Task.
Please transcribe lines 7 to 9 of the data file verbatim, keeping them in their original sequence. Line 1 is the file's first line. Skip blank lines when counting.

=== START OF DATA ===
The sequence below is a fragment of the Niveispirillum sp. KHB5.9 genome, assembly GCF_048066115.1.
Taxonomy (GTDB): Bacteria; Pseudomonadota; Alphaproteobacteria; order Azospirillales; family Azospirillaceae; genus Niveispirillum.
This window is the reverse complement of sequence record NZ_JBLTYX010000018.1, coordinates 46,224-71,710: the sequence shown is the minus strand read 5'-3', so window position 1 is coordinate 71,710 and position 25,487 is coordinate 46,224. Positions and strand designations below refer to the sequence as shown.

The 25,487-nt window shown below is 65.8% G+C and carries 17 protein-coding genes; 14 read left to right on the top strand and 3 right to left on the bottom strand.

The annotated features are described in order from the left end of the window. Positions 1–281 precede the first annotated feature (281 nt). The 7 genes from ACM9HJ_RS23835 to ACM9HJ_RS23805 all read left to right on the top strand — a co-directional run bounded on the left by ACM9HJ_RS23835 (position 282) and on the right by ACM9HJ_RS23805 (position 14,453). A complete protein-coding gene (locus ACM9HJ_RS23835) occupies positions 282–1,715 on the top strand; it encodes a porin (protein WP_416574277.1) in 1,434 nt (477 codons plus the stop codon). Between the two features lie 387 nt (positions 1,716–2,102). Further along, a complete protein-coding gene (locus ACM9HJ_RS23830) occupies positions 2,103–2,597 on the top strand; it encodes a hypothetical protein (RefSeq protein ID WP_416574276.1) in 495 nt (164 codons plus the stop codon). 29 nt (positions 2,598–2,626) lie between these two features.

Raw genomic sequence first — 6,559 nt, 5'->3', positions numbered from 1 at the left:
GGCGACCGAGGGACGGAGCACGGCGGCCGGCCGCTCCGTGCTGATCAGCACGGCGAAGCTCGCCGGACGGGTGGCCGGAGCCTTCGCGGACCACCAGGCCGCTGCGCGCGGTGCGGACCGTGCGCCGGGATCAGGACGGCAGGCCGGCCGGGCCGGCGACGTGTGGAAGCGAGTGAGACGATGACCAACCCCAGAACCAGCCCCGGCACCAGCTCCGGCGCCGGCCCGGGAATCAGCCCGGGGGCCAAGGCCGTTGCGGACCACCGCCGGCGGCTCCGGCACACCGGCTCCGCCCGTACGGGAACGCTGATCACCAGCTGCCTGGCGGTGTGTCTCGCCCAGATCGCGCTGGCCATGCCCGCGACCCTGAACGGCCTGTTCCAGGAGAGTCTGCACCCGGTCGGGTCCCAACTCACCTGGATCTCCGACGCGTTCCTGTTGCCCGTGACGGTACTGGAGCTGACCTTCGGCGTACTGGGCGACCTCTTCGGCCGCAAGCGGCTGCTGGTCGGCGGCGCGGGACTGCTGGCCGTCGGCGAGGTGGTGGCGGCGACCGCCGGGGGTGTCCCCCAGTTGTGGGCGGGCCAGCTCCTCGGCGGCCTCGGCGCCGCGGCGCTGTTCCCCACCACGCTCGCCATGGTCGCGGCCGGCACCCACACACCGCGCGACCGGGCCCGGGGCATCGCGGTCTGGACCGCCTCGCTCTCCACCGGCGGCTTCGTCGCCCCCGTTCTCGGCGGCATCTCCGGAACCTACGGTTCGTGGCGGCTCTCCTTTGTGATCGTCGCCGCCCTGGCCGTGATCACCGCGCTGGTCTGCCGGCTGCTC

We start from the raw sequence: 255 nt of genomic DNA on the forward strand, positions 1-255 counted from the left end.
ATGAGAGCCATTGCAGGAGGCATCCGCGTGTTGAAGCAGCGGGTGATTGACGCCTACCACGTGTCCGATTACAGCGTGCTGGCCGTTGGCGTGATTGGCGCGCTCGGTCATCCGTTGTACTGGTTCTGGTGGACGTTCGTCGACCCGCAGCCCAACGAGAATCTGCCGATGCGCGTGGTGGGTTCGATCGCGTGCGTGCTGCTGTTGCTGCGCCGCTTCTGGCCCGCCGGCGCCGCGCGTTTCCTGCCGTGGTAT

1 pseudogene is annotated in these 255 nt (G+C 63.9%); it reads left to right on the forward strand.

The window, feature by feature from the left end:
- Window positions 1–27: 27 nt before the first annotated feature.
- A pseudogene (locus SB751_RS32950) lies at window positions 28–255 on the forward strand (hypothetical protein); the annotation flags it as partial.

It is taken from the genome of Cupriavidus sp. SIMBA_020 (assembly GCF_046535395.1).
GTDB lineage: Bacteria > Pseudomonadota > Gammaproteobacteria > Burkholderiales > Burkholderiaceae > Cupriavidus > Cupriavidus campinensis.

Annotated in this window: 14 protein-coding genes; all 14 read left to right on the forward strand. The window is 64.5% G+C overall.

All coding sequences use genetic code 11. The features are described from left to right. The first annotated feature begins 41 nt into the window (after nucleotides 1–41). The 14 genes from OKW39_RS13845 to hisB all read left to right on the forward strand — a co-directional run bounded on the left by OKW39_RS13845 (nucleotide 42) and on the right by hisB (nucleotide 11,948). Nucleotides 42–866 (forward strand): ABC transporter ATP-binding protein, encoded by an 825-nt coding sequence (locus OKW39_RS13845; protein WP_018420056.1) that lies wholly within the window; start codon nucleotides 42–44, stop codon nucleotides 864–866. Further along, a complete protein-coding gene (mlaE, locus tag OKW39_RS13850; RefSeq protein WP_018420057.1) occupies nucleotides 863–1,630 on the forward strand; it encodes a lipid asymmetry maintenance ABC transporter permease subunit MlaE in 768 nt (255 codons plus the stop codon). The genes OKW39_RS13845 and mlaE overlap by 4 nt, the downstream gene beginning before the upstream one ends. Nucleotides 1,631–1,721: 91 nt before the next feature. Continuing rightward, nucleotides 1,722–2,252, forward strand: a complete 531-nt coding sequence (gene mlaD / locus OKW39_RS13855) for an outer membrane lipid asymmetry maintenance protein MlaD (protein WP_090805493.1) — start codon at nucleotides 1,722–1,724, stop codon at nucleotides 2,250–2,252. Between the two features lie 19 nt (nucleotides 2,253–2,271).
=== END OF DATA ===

GGCGACCGAGGGACGGAGCACGGCGGCCGGCCGCTCCGTGCTGATCAGCACGGCGAAGCTCGCCGGACGGGTGGCCGGAGCCTTCGCGGACCACCAGGCCGCTGCGCGCGGTGCGGACCGTGCGCCGGGATCAGGACGGCAGGCCGGCCGGGCCGGCGACGTGTGGAAGCGAGTGAGACGATGACCAACCCCAGAACCAGCCCCGGCACCAGCTCCGGCGCCGGCCCGGGAATCAGCCCGGGGGCCAAGGCCGTTGCGGACCACCGCCGGCGGCTCCGGCACACCGGCTCCGCCCGTACGGGAACGCTGATCACCAGCTGCCTGGCGGTGTGTCTCGCCCAGATCGCGCTGGCCATGCCCGCGACCCTGAACGGCCTGTTCCAGGAGAGTCTGCACCCGGTCGGGTCCCAACTCACCTGGATCTCCGACGCGTTCCTGTTGCCCGTGACGGTACTGGAGCTGACCTTCGGCGTACTGGGCGACCTCTTCGGCCGCAAGCGGCTGCTGGTCGGCGGCGCGGGACTGCTGGCCGTCGGCGAGGTGGTGGCGGCGACCGCCGGGGGTGTCCCCCAGTTGTGGGCGGGCCAGCTCCTCGGCGGCCTCGGCGCCGCGGCGCTGTTCCCCACCACGCTCGCCATGGTCGCGGCCGGCACCCACACACCGCGCGACCGGGCCCGGGGCATCGCGGTCTGGACCGCCTCGCTCTCCACCGGCGGCTTCGTCGCCCCCGTTCTCGGCGGCATCTCCGGAACCTACGGTTCGTGGCGGCTCTCCTTTGTGATCGTCGCCGCCCTGGCCGTGATCACCGCGCTGGTCTGCCGGCTGCTC

We start from the raw sequence: 255 nt of genomic DNA on the forward strand, positions 1-255 counted from the left end.
ATGAGAGCCATTGCAGGAGGCATCCGCGTGTTGAAGCAGCGGGTGATTGACGCCTACCACGTGTCCGATTACAGCGTGCTGGCCGTTGGCGTGATTGGCGCGCTCGGTCATCCGTTGTACTGGTTCTGGTGGACGTTCGTCGACCCGCAGCCCAACGAGAATCTGCCGATGCGCGTGGTGGGTTCGATCGCGTGCGTGCTGCTGTTGCTGCGCCGCTTCTGGCCCGCCGGCGCCGCGCGTTTCCTGCCGTGGTAT